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Defence in depth: Stop spending, start consolidating

Kacy Zurkus | March 15, 2016
How many tools are too many tools to have an efficient defense in depth security infrastructure?

Businesses that are trying to solve the hyper-convergence of technical and business problems by purchasing tools to mitigate risk, "are instead ending up with a lack of mitigation and a lot more telling me I have a problem," said Stan Black, CSO, Citrix.

Black said, "What we are all talking about now are complex attacks going after this ecosystem of technologies and trying to find the weakest link." The bad actors know that they can find a weak link, likely long before the enterprise. Once they get in, they progress.

"They end up with a multi front attack on the network. Cryptolockers have an inherent immediate need for security teams to focus on thwarting them," said Black. "They launch one of those and in concert launch a secondary attack with other malware that is their primary. They are using the window to come in and probe, send phishing emails, or change binary codes as they learn more about your response to these attacks," he continued.

Many of the issues with layered defense appear on different fronts. An IT help desk gets a call, then the security operations team starts seeing red flags on their screens. The events occur on different fronts, and they are not talking to each other.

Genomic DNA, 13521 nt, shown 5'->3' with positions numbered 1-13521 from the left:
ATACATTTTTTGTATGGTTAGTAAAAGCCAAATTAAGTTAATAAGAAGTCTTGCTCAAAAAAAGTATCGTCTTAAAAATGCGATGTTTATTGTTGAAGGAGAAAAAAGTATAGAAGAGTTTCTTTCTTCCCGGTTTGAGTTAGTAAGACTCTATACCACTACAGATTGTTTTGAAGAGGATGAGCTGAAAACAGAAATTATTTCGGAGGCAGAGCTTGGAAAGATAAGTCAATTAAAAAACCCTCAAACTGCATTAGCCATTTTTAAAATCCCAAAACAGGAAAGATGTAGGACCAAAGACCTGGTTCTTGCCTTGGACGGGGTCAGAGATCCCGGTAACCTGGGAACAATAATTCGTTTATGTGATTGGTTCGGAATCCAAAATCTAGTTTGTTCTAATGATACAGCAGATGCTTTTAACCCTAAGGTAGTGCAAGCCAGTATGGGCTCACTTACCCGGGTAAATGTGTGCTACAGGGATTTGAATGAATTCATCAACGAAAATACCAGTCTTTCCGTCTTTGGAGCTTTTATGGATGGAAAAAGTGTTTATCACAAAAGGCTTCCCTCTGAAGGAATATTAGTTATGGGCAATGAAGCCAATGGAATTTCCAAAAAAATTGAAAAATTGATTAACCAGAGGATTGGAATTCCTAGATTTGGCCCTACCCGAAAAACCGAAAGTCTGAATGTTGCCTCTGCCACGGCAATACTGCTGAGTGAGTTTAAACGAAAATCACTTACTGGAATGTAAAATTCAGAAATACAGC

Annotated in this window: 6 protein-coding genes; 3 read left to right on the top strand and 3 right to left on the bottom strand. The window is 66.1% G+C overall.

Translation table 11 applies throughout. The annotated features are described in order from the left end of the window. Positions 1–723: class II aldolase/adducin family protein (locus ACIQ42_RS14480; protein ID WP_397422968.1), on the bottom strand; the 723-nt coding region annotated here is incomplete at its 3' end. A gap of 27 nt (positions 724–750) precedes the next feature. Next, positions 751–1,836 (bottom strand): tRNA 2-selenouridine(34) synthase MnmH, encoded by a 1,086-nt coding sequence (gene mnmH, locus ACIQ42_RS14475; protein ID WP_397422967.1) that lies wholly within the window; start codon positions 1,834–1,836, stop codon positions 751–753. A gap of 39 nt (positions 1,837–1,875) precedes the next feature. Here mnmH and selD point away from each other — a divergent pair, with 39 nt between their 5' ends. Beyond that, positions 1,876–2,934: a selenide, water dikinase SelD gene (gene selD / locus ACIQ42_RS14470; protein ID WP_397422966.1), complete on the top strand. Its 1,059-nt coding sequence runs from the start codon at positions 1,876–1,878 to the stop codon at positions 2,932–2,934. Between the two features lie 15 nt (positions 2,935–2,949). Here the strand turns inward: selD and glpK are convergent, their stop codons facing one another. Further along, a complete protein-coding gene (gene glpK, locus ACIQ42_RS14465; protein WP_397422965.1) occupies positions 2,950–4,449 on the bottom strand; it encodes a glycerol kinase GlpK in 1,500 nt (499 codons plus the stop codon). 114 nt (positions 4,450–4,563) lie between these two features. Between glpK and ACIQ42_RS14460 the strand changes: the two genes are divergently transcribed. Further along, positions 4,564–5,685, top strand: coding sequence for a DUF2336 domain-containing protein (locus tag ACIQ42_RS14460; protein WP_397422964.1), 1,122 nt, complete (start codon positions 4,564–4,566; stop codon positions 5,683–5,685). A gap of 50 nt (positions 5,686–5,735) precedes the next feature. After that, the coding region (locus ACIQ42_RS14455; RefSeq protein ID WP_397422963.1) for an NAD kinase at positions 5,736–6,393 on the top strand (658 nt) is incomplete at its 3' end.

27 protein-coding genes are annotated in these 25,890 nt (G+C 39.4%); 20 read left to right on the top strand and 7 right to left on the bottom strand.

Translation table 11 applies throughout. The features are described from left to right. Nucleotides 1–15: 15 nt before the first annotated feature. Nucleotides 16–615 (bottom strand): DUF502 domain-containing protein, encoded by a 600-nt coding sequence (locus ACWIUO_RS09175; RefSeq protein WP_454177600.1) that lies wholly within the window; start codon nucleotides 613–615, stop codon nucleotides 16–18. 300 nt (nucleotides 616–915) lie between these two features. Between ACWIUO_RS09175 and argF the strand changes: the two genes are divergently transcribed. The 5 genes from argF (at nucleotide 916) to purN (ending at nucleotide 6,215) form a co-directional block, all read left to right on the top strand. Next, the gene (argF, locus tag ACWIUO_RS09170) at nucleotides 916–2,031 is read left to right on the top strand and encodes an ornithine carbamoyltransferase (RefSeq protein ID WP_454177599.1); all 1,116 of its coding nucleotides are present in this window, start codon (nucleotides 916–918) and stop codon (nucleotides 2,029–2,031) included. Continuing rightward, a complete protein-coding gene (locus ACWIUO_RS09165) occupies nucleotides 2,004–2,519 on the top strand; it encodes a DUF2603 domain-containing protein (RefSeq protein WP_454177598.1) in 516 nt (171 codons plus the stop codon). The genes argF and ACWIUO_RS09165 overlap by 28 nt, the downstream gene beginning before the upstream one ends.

"We need a common set of logs. Each group traditionally has captured their own logs for their unique purposes. We need to be moving toward a common language so that we can have a high fidelity look back to see an increase in persistence and nature. By using the same set of logs we are now able to work in concert and have full clarity of what other teams are seeing," Black said.

Black attributed the high number of security tools in an average enterprise security architecture to multiple acquisitions and growth over time. Rarely is the merging of security infrastructures a top priority during an M&A; thus, larger enterprises end up with a lot of redundancy in security tools. 

"There are two ways to remove the problem," said Black. "Either find significant overlap between one problem and another--there's likely upwards of 50% overlap--or find which tools provide the highest level of fidelity and actionable information, and then remove or significantly reduce all others over time."  

While some products do individually add value to the overall ecosystem, managing all of the security technology has become very complicated, said Geoff Webb, vice president of solutions strategy at Micro Focus. 

Most enterprises are looking at their many layers of defense in depth and realizing that they have added many different tools to protect against many different types of attacks. "The security team's ability to manage and develop the architecture that is compromised," said Webb, "because it's difficult to understand exactly what’s happening."

 

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